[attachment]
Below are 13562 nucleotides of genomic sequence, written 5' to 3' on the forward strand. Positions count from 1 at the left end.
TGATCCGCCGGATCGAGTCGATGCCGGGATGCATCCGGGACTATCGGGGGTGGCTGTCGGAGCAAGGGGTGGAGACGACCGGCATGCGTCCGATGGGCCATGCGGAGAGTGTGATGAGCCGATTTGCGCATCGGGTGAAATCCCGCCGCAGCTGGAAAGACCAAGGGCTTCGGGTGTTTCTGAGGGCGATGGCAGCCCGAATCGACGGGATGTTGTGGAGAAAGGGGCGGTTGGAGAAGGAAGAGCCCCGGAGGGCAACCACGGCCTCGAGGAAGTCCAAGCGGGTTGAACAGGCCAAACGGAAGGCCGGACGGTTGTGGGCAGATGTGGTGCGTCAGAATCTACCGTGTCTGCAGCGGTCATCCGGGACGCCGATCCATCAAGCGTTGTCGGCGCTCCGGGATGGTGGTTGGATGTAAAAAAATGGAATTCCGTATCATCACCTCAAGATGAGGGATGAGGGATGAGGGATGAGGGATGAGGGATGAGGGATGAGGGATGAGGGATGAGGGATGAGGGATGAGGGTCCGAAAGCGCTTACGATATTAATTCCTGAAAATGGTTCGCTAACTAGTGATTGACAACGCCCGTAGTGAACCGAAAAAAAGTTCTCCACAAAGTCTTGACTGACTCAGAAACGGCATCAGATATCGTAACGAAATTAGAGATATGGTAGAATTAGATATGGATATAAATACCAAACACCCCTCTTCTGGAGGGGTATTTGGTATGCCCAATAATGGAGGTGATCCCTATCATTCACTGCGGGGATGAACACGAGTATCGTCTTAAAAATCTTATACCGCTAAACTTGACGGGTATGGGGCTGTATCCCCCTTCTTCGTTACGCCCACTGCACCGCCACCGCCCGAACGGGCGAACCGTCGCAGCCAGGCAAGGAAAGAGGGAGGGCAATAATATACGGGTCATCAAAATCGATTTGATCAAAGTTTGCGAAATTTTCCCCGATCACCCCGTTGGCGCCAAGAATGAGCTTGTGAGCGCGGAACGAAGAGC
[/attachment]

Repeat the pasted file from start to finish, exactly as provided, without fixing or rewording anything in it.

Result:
Below are 13562 nucleotides of genomic sequence, written 5' to 3' on the forward strand. Positions count from 1 at the left end.
TGATCCGCCGGATCGAGTCGATGCCGGGATGCATCCGGGACTATCGGGGGTGGCTGTCGGAGCAAGGGGTGGAGACGACCGGCATGCGTCCGATGGGCCATGCGGAGAGTGTGATGAGCCGATTTGCGCATCGGGTGAAATCCCGCCGCAGCTGGAAAGACCAAGGGCTTCGGGTGTTTCTGAGGGCGATGGCAGCCCGAATCGACGGGATGTTGTGGAGAAAGGGGCGGTTGGAGAAGGAAGAGCCCCGGAGGGCAACCACGGCCTCGAGGAAGTCCAAGCGGGTTGAACAGGCCAAACGGAAGGCCGGACGGTTGTGGGCAGATGTGGTGCGTCAGAATCTACCGTGTCTGCAGCGGTCATCCGGGACGCCGATCCATCAAGCGTTGTCGGCGCTCCGGGATGGTGGTTGGATGTAAAAAAATGGAATTCCGTATCATCACCTCAAGATGAGGGATGAGGGATGAGGGATGAGGGATGAGGGATGAGGGATGAGGGATGAGGGATGAGGGATGAGGGATGAGGGTCCGAAAGCGCTTACGATATTAATTCCTGAAAATGGTTCGCTAACTAGTGATTGACAACGCCCGTAGTGAACCGAAAAAAAGTTCTCCACAAAGTCTTGACTGACTCAGAAACGGCATCAGATATCGTAACGAAATTAGAGATATGGTAGAATTAGATATGGATATAAATACCAAACACCCCTCTTCTGGAGGGGTATTTGGTATGCCCAATAATGGAGGTGATCCCTATCATTCACTGCGGGGATGAACACGAGTATCGTCTTAAAAATCTTATACCGCTAAACTTGACGGGTATGGGGCTGTATCCCCCTTCTTCGTTACGCCCACTGCACCGCCACCGCCCGAACGGGCGAACCGTCGCAGCCAGGCAAGGAAAGAGGGAGGGCAATAATATACGGGTCATCAAAATCGATTTGATCAAAGTTTGCGAAATTTTCCCCGATCACCCCGTTGGCGCCAAGAATGAGCTTGTGAGCGCGGAACGAAGAGC